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  1. #1
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    Sep 2008
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    Default Black Powder 45-90 loads: powder selection??

    I'm new to loading for my C. Sharps 1874. I read Mike Venturino's book and tried some of his loads but so far I've been limited to Goex Cartridge. Using a 530gr Postell bullet I can only get 83 gr of "Cartridge" powder into the shell, and that's with about 0.20" compression under a Walters 0.30" wad. Of course the older thinner walled cartridges allowed 100gr of black powder, but not the new ones. Problem is, even using CCI 250 large rifle magnum primers, I'm only seeing about 1150 - 1170 fps, which is way less than Mike V.'s and others' observed 1250 - 1300 fps. My lower observed velocities seem to be more in line with 45-70 black powder speeds. I know I have to put ideas of higher velocities behind me with these types of rifle, but still, an extra 200 fps might help a bit with bullet drop at extreme ranges, cross-wind issues, and downrange impact energy.

    Anyone got any ideas? Would a change to, say, Fg or FFg or ??? make a significant diff in velocity given the same powder weight? Are there significant differences in the density of powders as the "F" count goes up? That might well bump up the "V" number, right?

    Thanks!
    Last edited by rifledon; 10-02-2008 at 07:23 PM. Reason: typos, clarity
    Long Live the Avro ARROW!

  2. #2
    Join Date
    Dec 1969
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    Kuhansuo
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    Default

    I'm in the same 45-90 boat but I'm going to use GOEX FFg and a newspaper wad over the primer (WLR). They've sold me on that idea. I'm going for more compression though about .30 or so and seat the lead into the rifleing slightly, minimal neck tension.
    "It's all gone to hell now, the wimps have gangs, pop punk tough guys with neck tattoos"--DKM

  3. #3
    Join Date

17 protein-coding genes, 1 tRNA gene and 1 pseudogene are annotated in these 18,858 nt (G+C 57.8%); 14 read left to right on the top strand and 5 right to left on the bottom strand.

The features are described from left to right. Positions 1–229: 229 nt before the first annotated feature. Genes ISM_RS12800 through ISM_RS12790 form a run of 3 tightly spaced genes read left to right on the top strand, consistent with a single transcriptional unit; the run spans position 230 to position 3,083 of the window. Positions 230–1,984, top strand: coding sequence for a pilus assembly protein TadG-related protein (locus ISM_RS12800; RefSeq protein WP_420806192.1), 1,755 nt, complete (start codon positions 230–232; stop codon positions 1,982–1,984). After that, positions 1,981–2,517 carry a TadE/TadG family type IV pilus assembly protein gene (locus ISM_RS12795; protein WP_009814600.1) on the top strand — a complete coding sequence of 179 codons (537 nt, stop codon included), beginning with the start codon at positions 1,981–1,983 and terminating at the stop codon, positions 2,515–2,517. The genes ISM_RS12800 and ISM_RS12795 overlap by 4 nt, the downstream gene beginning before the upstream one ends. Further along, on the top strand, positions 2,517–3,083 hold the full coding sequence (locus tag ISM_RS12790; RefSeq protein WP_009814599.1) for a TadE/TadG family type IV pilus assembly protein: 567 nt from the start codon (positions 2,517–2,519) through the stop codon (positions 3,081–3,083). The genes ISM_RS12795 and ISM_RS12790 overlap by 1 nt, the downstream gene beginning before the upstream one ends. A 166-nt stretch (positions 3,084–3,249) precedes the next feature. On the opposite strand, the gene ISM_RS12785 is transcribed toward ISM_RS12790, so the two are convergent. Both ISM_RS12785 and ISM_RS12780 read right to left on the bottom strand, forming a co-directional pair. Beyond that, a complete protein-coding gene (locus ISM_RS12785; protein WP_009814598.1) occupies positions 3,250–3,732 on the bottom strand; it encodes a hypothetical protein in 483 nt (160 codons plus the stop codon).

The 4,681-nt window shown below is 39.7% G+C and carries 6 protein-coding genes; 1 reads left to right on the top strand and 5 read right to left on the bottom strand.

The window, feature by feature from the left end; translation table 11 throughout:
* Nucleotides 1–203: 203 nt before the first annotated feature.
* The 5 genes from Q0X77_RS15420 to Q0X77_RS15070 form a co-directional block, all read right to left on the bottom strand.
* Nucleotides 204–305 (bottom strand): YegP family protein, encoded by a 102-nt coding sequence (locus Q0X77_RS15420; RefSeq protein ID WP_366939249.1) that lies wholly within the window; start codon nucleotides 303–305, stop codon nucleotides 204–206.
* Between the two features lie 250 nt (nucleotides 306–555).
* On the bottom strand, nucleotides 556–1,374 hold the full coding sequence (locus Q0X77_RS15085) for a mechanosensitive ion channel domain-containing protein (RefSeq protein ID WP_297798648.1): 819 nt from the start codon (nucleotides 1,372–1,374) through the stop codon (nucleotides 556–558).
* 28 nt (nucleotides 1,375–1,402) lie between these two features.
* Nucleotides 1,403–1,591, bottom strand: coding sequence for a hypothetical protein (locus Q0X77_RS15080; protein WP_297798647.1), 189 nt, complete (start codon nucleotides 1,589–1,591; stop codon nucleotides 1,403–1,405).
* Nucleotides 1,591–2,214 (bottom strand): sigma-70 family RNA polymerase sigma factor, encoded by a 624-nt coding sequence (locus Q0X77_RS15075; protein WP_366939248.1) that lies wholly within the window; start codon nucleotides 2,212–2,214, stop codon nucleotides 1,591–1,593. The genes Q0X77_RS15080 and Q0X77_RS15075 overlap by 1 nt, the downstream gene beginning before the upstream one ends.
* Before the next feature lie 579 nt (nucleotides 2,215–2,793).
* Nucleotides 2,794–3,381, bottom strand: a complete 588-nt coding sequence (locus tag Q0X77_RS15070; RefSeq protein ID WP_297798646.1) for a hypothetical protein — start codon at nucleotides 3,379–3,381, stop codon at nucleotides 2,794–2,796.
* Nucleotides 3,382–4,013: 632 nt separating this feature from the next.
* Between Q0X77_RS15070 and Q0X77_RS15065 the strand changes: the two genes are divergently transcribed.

Dec 1969
    Location
    Switzerland
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    940

    Default

    Can you fellas get your hands on "Swiss" BP? It is expensive, but very high quality and is more powerful than standard BP.

  4. #4
    Join Date
    Dec 1969
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    1,473

    Default

    I use Goex FFFg in my blackpowder rifles instead of FFg and get maybe 150-200fps more velocity, per chronograph. Makes a difference, with better accuracy for me. Paul Walters discusses using 3Fg in his book "Loading the Black Powder Cartridge Rifle". As usual, ymmv.
    Sam Cummings laughs at us from the grave!

  5. #5
    Join Date
    Dec 1969
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    Kuhansuo
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    Default

    GOEX just went up in price, maybe I'll try some Swiss or at least FFFg GOEX next time up at Track of the Wolf. Some people think Mosin's breed fast, but BPCR's are like a rabbit farm and flintlocks are 'the odd cousin'......
    "It's all gone to hell now, the wimps have gangs, pop punk tough guys with neck tattoos"--DKM

  6. #6
    Join Date
    Sep 2008
    Location
    Washington St.
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    Default Three-Effs to the Rescue!

    A musket muzzle loader friend of mine just dropped off some Goex FFFg. Free. Gotta remember him on my Christmas Card List!

    I assume that the higher the "F" count, the finer the powder? Is that, essentially, correct, and that's pretty much all there is to it? No danger in going to FFF versus 1.5F or 2F? So I assume that it probably burns faster (explodes, actually) and the pressure versus time curve is "peakier". So, more pressure at the starting point of the whole episode, the faster that 530 gr Postell will get goin". Yes?